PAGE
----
One upside of the lightweight overlay is that you’ll seldom notice any lag or stutter whilst navigating through the user interface. Speaking of which, the GTS offers touch-based controls to go about the UI and a swipe to the left, or the right will let you access the step counter and the heart-rate monitor. A swipe up from the bottom brings up the watch’s menu from where you can access the different workout modes, whereas a swipe in the downwards direction pulls up the quick-action toggles. A single tap on the crown or the physical button will take you back to the home screen and a long-press is used to end a workout or an activity. 

Amazfit GTS App (1)
Amazfit GTS App (2)
Amazfit GTS App (3)

I really liked the app’s interface as it presented me with my fitness stats front and centre. The downside, however, is that the smartwatch takes a hot minute to sync the data with the app. The scenery remains unchanged should you want to update the GTS’ firmware too, or change a watch face which ideally, shouldn’t be the case. Moving on, the app lets you hand-pick which services can push notifications over to your wrist. 

The interface, as I mentioned previously, is tidy and neat, so no complaints here. Unfortunately, even with the notifications turned on, I noticed that the watch wouldn’t buzz my wrist as I was getting a message as there’d be a slight delay. What’s more, there’s no way to revert back to the notifications through the smartwatch, which is a bummer. Compared to the Fitbit Versa 2 which retails for a couple of thousand bucks more and offers voice dictation as well as custom quick replies, the GTS did leave me wanting for more.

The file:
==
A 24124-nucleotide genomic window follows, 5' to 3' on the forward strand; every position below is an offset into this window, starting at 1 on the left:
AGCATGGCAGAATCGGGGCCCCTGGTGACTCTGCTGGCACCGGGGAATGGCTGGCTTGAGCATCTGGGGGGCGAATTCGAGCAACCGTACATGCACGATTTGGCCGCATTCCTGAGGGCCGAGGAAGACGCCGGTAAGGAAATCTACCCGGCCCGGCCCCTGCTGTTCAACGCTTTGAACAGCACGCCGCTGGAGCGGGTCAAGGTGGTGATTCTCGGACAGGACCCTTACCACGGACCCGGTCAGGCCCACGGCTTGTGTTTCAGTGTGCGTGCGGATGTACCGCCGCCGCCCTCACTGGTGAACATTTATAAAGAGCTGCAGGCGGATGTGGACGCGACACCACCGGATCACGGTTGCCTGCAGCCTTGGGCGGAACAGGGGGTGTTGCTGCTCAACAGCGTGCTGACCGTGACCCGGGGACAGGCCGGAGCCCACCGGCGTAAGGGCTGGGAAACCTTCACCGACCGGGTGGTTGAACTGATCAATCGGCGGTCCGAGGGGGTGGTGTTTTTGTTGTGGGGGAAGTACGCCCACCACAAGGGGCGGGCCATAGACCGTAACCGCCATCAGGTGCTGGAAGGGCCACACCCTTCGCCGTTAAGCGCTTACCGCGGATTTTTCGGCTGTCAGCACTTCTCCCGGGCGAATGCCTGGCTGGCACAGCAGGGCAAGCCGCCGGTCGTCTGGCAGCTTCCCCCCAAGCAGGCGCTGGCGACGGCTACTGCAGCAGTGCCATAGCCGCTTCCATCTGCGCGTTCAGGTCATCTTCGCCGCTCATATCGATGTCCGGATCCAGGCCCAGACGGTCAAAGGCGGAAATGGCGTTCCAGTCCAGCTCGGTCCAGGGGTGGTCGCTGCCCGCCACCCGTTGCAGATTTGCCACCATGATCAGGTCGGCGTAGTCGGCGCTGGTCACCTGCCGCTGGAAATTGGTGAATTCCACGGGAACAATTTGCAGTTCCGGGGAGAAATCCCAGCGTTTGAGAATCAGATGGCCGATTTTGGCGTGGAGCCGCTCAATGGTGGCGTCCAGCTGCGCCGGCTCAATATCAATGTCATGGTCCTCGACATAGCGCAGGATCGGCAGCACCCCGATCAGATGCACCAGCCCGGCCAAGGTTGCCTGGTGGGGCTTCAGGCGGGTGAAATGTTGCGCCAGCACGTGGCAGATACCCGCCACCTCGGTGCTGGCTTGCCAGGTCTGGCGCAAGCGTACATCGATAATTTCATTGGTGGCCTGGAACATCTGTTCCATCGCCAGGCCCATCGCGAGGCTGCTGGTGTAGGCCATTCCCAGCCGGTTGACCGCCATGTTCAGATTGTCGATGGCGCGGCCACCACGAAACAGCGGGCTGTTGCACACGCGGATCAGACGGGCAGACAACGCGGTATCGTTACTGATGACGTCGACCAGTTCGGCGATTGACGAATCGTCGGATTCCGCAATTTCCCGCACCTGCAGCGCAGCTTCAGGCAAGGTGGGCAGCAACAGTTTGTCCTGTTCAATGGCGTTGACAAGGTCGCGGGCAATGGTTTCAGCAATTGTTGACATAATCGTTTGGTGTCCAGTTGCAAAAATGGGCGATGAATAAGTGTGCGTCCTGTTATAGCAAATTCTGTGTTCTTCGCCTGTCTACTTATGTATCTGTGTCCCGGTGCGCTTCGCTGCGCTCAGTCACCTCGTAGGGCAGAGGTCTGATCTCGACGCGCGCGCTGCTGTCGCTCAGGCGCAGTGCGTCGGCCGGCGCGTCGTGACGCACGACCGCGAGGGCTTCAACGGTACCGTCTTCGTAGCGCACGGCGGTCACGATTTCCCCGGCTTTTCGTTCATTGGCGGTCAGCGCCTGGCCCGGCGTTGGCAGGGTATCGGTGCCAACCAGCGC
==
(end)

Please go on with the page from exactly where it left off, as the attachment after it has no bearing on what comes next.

Activity tracking and Battery life 

The Amazfit GTS can track 12 different activities, the likes of which include outdoor running, walking, cycling, etc. The smartwatch comes with a built-in GPS too, which latched onto my location within 20 seconds. Correspondingly, you can map your routes using the GTS without having to carry your phone when you’re out cycling or on a run. The step tracking was accurate for the most part too, and the smartwatch didn’t factor in ghosts steps either, which is great. 

Amazfit’s GTS also lets you track your swimming routines, although I couldn’t quite put the feature to test since it’s quite cold in Delhi right now. Interestingly enough, the watch starts acting up should water droplets hit the display, which is why the company restricts touch-screen usage when swimming. As for sleep tracking, the Amazfit GTS can map your sleeping patterns, albeit it doesn’t provide insights into a user’s REM sleep. In fact, the only three metrics that you get to work with are the duration of your deep sleep, light sleep and your sleep score, which gives vague insights on how to sleep better. 

That being said, Amazfit’s smartwatches rarely ever disappoint in the battery department and the GTS is no exception either. The smartwatch advertises a two-week battery backup and during my stint with the wearable, I was comfortably getting close to nine days with notifications enabled. Suffice it to say, the GTS will spend more time strapped to your wrist rather than staying put on a charger. 


The Amazfit GTS retails for Rs 9,999 and for the price, is a fairly capable smartwatch. The wearable offers good fitness-tracking features, a gorgeous AMOLED display, and class-leading battery life. Unfortunately, as neat as the UI is, it feels – for the lack of a better word – barebones when compared to similarly priced devices such as the Fitbit Versa Lite. Now, if you don’t care much for third-party app support in the first place then, by all means, the GTS is a stellar buy. If not, then you might want to look at what else the market has to offer.